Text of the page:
fretfull

Post by fretfull » Mon Mar 26, 2007 9:01 pm

I don't know how important this really is but I was told to look at the ends of the wound strings and put the one that is cut clean (not frayed) at the bridge . Supposedly the other end is weaker and will be cut off at the tuner.

Sasquatch51

Post by Sasquatch51 » Mon Mar 26, 2007 9:37 pm

fretfull wrote:I don't know how important this really is but I was told to look at the ends of the wound strings and put the one that is cut clean (not frayed) at the bridge . Supposedly the other end is weaker and will be cut off at the tuner.
No, actually it's the other way around. The end with the loose wraps goes to the tieblock. Those loose wraps are supposed to make it easier to feed through the tieblock holes and easier to tie the string.

jarods

Post by jarods » Tue Mar 27, 2007 10:00 am

hello again, please take care of your guitar...to enlarge the holes it is a decision, and you have to be sure about the bridge , the soundboard (safety) and what about a luthier can advise you...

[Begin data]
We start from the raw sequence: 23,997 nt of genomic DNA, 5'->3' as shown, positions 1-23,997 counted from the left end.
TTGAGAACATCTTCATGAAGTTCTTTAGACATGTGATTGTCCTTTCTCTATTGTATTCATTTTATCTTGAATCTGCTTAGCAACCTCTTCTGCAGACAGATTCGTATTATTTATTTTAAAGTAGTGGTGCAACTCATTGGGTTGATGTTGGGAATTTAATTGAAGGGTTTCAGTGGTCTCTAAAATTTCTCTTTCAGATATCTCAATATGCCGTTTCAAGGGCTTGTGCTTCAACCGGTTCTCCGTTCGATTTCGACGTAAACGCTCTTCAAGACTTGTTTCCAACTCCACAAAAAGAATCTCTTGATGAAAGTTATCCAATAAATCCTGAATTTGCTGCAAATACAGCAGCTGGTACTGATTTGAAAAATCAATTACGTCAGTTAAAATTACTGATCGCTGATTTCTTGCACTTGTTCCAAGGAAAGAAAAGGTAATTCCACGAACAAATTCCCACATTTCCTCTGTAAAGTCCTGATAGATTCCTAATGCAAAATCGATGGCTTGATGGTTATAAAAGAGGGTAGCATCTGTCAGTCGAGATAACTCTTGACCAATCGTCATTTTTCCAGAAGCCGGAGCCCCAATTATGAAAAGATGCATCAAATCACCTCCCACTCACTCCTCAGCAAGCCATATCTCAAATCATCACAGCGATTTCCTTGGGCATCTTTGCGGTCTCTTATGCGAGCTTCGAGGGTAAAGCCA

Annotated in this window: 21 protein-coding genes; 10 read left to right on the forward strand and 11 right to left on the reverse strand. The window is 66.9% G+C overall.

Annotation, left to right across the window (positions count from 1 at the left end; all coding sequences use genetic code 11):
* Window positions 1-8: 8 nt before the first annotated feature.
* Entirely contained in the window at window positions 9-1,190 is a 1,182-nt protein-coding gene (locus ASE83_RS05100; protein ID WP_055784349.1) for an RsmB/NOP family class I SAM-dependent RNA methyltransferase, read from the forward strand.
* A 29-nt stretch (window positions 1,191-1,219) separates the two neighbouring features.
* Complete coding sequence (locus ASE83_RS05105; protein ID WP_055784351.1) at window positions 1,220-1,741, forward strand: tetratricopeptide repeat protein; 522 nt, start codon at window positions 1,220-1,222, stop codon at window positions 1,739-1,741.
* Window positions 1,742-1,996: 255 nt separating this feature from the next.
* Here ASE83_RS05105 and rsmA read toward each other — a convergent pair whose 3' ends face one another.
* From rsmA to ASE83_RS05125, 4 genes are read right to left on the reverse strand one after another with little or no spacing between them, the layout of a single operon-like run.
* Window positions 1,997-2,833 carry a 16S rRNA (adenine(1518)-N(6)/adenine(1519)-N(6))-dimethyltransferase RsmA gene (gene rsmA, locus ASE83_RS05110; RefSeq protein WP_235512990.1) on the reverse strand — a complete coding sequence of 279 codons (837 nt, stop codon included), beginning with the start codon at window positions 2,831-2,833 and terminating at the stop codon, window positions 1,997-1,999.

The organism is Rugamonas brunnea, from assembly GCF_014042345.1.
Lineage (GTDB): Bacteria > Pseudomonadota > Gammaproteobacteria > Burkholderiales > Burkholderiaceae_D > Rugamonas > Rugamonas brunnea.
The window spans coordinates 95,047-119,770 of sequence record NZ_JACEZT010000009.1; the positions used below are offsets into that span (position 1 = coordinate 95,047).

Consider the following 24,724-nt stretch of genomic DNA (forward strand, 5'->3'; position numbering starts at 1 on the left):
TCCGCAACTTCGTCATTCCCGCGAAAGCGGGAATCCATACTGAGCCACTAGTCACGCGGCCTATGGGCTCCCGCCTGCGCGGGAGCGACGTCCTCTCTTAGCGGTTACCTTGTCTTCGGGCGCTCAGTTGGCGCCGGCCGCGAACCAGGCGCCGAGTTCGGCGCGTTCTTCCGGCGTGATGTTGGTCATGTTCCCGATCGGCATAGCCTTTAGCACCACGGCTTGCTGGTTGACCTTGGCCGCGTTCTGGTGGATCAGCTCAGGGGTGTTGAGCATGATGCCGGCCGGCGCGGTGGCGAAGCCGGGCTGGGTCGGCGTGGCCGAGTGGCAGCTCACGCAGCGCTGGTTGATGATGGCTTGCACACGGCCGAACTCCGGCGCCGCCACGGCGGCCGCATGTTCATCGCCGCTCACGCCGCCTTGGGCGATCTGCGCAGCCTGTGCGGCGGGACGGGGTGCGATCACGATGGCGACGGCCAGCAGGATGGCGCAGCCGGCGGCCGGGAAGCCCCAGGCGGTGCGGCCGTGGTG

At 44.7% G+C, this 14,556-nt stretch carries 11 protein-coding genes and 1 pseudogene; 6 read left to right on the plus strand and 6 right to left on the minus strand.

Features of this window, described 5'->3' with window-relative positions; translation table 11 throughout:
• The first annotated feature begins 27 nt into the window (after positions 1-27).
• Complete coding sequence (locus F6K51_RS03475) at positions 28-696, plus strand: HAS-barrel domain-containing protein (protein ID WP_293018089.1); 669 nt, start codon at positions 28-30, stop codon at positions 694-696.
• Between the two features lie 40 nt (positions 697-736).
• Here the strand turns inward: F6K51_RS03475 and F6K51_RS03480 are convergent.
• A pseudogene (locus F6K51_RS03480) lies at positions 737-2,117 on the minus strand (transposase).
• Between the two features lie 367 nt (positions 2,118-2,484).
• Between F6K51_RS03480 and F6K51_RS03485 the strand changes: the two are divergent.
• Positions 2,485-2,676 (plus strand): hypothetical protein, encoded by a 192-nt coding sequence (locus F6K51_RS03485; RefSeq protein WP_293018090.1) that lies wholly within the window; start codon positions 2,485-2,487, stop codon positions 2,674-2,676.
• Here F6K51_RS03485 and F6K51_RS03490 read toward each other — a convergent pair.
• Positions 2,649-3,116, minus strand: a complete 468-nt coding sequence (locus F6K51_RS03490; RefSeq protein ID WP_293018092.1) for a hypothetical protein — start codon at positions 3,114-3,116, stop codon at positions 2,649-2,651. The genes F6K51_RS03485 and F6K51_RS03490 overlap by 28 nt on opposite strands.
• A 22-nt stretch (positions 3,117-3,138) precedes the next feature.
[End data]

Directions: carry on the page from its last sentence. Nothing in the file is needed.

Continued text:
But in this case, if you'll do it, I think it'll be better to use a flexible cable with short drill (stuck :idea: ) at the end , and to turn very slowly (instead an aligned tool). But this is my own opinion...nevertheless the axis of the hole must be parallele to the soundboard , with a no bad slope to prevent the drilling :idea:
Fortunately, my guitar was with nearly the diameters to pass twice the strings (bass 1th and 3 th particularly). I do not use drill or like that, but i enlarge with an old 1 th string little by little, then i doubled the string. Notice my holes were nearly the good diameter (2 x 1,1 mm) for the basses.
I know somebody, who has 4 guitars as mine, from the same firm...He did the same job on each hole with strings, and some sharpened iron stem tool or drill manually with extreme precaution :idea: ; but as a precautionous handyman you have to work...
This method is interesting as i mentionned, and you will recover a positive & sensible result on the quality 's sound, as positive as the guitar is expensive.
In france very few luthiers did the method with 12 holes...i think to drill 6 new holes (near the existant :!: ) is very dangerous whithout the advise and the specific job of a luthier.
BTW : for the traditionnal method : as the trad1 & 2 show, i prefer this kind of bass attach, more pretty (but not possible for trebbles in this case...)...